IN RE: ESTATE of Fred W. PELLETIER, also known as Alfred W. Pelletier, Deceased. Perrin H. GUYTON, Petitioner and Appellant, v. Melvina STRICKLAND, Objector and Respondent.
Testator died in 1961 had his will, executed in 1950, was admitted to probate the same year. He left $10,000 of his $372,814.01 estate to the brother and three sisters of his predeceased wife, the residue was devised and bequeathed in trust to Bank of America National Trust & Savings Association, providing a monthly income to his only child and after her death, monthly payments for the support of his grandchildren. The trust also provided for monthly payments to appellant, and employee at the time the will was executed, upon the condition that he be employed by testator at the time of death.
A petition to determine heirship was filed, the interests of all heirs, devisees, legatees and beneficiaries was determined, and the court found that appellant Guyton was not employed by testator at the time of death. He alone has appealed, and no one has appeared as respondent.
The provisions of the will which are before us for interpretation are as follows:
‘(d) I now have, and for a long time, have had in my employ one Perrin H. Guyton, who has proven himself to be industrious, intelligent and honest and who I regard as being a valuable asset to my business enterprises, and it is my wish and request that if he remain in the employ of myself at my death, that the representative of my estate upon and after my demise, retain him as manager of my business and that he be retained as such under the same conditions and compensation and payable to him in the same manner as at the time of my demise. However, should the said Perrin H. Guyton, be unable, in the sole discretion of the Trustee, to continue as such manager of my business enterprises at any time following my demise, and for whatever cause or reason, either the said Perrin H. Guyton or the Trustee shall assign said cause or reason to include the liquidation of my business, if and in the sole discretion of the Trustee, such liquidation is deemed appropriate and proper during the life of said Perrin H. Guyton, the Trustee shall pay to said Perrin H. Guyton, the sum of ONE HUNDRED FIFTY ($150.00) DOLLARS monthly during the remainder of hif life; provided further, that if the said Perrin H. Guyton be not in my employ at the time of my demise, then this trust provision as to him shall be void and ineffective, and no interest hereunder shall pass to him.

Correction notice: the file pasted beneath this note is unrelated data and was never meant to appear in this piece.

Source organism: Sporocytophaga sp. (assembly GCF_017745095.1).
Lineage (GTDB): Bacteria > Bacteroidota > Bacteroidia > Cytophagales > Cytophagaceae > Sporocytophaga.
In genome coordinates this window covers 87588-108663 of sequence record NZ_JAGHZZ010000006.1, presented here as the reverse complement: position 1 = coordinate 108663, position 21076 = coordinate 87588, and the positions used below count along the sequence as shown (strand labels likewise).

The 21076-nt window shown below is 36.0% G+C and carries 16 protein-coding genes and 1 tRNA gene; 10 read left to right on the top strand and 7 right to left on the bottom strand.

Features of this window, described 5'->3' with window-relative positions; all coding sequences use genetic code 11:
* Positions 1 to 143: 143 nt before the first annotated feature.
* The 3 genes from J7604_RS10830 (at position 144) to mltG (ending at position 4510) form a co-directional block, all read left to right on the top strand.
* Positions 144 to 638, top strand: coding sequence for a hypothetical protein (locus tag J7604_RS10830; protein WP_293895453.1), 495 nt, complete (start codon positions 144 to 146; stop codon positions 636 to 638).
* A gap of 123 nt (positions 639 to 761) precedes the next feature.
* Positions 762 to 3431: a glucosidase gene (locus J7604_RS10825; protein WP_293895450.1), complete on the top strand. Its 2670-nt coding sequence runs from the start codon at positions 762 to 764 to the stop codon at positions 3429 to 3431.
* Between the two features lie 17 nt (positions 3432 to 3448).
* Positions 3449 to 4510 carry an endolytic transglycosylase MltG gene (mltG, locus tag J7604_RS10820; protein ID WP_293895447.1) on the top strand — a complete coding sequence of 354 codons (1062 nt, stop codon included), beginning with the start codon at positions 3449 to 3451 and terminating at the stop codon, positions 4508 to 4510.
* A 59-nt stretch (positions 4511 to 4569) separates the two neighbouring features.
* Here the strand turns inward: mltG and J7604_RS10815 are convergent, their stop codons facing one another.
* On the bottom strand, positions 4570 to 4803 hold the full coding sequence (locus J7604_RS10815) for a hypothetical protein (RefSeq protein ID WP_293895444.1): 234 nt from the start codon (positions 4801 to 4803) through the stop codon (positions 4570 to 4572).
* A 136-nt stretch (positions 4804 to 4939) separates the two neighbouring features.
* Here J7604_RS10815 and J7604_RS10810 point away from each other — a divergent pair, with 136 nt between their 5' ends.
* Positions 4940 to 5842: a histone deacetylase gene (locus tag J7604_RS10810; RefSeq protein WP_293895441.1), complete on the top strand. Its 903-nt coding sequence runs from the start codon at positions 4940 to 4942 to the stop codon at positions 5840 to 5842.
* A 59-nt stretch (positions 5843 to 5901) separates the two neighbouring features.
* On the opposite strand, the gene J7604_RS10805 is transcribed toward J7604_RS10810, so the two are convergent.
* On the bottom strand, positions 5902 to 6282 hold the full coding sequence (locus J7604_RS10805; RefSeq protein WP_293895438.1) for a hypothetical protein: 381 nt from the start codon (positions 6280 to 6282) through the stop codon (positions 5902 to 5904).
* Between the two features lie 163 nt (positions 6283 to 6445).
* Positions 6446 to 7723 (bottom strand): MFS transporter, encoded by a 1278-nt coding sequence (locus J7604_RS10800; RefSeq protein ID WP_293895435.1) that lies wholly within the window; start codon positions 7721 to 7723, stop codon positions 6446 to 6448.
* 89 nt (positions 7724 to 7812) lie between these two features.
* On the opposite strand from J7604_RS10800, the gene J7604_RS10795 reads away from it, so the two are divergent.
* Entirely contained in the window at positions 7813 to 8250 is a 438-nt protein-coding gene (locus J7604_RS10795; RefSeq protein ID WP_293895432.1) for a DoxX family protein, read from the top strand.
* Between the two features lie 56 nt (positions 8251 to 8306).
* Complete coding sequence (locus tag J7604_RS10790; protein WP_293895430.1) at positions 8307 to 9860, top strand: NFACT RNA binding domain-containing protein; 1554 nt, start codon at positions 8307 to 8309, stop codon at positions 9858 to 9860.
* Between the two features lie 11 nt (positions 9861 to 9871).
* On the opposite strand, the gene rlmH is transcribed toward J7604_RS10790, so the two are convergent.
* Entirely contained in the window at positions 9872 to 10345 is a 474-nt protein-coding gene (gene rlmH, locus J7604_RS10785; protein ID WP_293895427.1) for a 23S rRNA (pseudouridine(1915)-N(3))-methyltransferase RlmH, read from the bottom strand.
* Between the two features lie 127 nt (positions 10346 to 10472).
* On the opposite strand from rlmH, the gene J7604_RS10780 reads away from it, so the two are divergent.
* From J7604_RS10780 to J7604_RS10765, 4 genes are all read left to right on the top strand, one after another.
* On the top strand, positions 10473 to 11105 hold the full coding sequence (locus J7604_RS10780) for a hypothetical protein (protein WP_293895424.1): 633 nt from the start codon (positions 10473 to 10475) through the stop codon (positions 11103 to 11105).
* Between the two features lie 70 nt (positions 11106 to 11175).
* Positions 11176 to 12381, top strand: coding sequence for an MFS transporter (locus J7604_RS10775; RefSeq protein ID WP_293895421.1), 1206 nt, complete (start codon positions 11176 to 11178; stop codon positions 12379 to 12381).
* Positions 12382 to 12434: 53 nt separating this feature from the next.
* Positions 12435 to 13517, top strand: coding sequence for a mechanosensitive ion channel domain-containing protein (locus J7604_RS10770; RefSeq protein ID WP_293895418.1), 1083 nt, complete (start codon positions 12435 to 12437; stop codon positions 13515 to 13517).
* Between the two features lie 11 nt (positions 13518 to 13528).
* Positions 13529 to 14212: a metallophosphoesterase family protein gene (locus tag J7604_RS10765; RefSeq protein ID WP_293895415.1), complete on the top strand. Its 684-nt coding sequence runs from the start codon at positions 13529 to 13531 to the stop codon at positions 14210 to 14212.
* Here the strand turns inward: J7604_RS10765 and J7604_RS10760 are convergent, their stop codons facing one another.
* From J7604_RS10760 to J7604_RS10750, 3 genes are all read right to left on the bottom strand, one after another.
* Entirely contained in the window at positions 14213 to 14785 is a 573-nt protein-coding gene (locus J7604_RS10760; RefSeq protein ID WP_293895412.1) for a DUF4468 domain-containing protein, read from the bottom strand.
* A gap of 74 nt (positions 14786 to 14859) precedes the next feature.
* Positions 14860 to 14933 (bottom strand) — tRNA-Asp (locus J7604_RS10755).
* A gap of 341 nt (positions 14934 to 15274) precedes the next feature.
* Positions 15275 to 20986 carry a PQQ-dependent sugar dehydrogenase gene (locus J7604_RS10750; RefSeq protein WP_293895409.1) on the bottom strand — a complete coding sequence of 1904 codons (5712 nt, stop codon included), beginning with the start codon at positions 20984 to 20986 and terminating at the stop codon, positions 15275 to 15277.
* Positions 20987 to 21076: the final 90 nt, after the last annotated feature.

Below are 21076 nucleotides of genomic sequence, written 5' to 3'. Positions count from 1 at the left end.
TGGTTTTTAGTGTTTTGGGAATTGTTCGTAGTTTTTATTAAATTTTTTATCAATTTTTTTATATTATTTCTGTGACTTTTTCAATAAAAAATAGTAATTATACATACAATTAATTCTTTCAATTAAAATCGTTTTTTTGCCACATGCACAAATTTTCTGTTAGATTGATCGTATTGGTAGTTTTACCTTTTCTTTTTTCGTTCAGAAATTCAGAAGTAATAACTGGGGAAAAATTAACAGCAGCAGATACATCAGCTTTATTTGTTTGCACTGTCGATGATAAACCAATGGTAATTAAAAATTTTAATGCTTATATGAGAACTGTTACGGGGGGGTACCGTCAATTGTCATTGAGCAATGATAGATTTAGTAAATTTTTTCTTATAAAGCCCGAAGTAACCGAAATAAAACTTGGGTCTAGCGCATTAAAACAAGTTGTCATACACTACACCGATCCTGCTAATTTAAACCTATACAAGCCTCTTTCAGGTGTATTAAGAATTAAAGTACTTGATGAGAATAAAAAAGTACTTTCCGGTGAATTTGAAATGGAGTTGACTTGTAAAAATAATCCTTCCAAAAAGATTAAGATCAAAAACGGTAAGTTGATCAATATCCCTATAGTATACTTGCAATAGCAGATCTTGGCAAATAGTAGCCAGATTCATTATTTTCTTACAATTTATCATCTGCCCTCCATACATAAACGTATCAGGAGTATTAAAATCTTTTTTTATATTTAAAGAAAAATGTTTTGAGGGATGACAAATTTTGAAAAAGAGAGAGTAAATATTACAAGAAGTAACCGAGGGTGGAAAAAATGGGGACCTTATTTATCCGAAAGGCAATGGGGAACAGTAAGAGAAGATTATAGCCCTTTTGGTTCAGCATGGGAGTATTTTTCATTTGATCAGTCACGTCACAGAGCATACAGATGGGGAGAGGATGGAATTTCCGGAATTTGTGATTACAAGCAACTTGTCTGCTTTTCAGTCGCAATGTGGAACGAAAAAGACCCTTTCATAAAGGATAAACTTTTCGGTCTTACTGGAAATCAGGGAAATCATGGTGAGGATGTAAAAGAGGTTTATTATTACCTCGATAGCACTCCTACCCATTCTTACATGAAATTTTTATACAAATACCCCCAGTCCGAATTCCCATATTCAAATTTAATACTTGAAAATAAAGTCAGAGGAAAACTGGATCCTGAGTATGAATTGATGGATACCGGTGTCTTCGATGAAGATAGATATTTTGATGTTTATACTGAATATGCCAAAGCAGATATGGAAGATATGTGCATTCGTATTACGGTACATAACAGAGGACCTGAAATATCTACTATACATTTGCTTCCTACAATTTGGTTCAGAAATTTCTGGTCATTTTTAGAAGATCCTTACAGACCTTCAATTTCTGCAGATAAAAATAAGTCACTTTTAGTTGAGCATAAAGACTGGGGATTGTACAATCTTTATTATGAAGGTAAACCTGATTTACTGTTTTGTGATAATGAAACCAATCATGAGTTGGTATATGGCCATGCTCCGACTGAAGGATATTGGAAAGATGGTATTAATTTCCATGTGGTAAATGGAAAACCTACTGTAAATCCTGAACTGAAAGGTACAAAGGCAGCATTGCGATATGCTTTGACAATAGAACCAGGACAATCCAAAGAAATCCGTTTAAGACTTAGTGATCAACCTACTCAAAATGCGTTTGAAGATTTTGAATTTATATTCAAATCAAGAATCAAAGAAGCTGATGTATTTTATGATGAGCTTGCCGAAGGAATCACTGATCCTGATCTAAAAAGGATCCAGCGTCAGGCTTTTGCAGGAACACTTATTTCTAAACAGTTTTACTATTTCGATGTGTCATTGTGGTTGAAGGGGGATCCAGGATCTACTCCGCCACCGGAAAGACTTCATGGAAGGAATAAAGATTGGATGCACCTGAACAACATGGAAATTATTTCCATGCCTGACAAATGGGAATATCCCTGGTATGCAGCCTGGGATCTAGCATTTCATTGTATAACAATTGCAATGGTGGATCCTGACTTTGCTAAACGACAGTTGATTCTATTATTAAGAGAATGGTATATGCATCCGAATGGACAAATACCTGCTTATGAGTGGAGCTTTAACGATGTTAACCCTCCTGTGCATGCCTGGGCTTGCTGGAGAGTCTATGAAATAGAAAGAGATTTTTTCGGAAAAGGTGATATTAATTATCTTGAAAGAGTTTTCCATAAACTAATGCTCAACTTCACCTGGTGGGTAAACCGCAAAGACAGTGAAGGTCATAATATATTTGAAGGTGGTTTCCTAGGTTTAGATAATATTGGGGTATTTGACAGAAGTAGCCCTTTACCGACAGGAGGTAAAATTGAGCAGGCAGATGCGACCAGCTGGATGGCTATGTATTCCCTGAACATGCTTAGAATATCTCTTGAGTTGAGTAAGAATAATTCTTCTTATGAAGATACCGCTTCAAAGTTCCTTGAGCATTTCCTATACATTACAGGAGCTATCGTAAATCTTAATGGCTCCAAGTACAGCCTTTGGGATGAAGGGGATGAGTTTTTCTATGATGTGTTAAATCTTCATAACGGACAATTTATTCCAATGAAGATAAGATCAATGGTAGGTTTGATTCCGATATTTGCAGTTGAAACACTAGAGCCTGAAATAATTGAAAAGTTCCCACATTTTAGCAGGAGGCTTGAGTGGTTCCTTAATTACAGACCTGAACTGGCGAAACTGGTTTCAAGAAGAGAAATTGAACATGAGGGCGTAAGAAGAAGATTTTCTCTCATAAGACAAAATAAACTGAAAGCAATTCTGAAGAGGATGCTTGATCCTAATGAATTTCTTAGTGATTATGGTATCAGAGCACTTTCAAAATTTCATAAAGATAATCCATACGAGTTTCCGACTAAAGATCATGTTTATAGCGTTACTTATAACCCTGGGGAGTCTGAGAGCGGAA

‘(e) As to the said Perrin H. Guyton, this Trust shall terminate upon his death.’
The pertinent circumstances bearing upon an interpretation of the foregoing provisions of the will are these: In 1945, while working for a railway company, appellant became a parttime employee of Pelletier, the testator. He quit the railway in 1946 to become Pelletier's office manager, and in 1948 he became general manager of Pelletier's automobile agency, service station, and retail liquor store. The real property upon which the businesses were located was also owned by Pelletier. The will was executed in 1950. Pelletier hired another general manager in 1953, offering appellant continued employment as office manager. Appellant, feeling there would be some animosity between him and the man who ‘talked himself into my job’ decided to go to work for another automobile firm.
About three months later Pelletier told appellant that he had made a mistake in replacing him as general manager, and offered him the job back. Appellant replied that since he had worked at his new job only a short time, he did not think it right to quit. Thereafter Pelletier sold his retail liquor business and his service station business, and commenced the liquidation of his automobile business, although he retained the real property upon which the businesses were located.
By 1958 Pelletier had disposed of all of his automobile business except the used cars. He asked appellant and his wife to assist him in closing out the used automobile business and to help him straighten out his business affairs. Appellant's wife accepted a daytime job, and appellant worked at night during 1958 and 1959, doing mostly accounting work and letterwriting. The wife was paid a salary but appellant had no agreement for reimbursement for his parttime work, although Pelletier repeatedly said he wanted to pay him. Once Pelletier gave appellant $20 and on another occasion bought appellant's daughter a wrist watch in appreciation for appellant's services.
During 1959 Pelletier was quite ill, but during 1960 his health improved and he made plans to reenter business. He told appellant he would pay him a minimum of $10 a month if he would write letters, help him get an automobile casualty insurance license renewed, and do other things that might become necessary to open a used car and finance business. Although the agreed salary was never paid, appellant did gather data from business records, wrote letters, ran errands, had a key to Pelletier's office and access to his business files and records; at his home appellant kept a typewriter and stand, stationery, various business forms and office supplies furnished by Pelletier.
The sole question presented is an interpretation of the testator's intent in his use of the word ‘employ’ in the sentence, ‘* * * if he said Perrin H. Guyton be not in my employ at the time of my demise, * * *’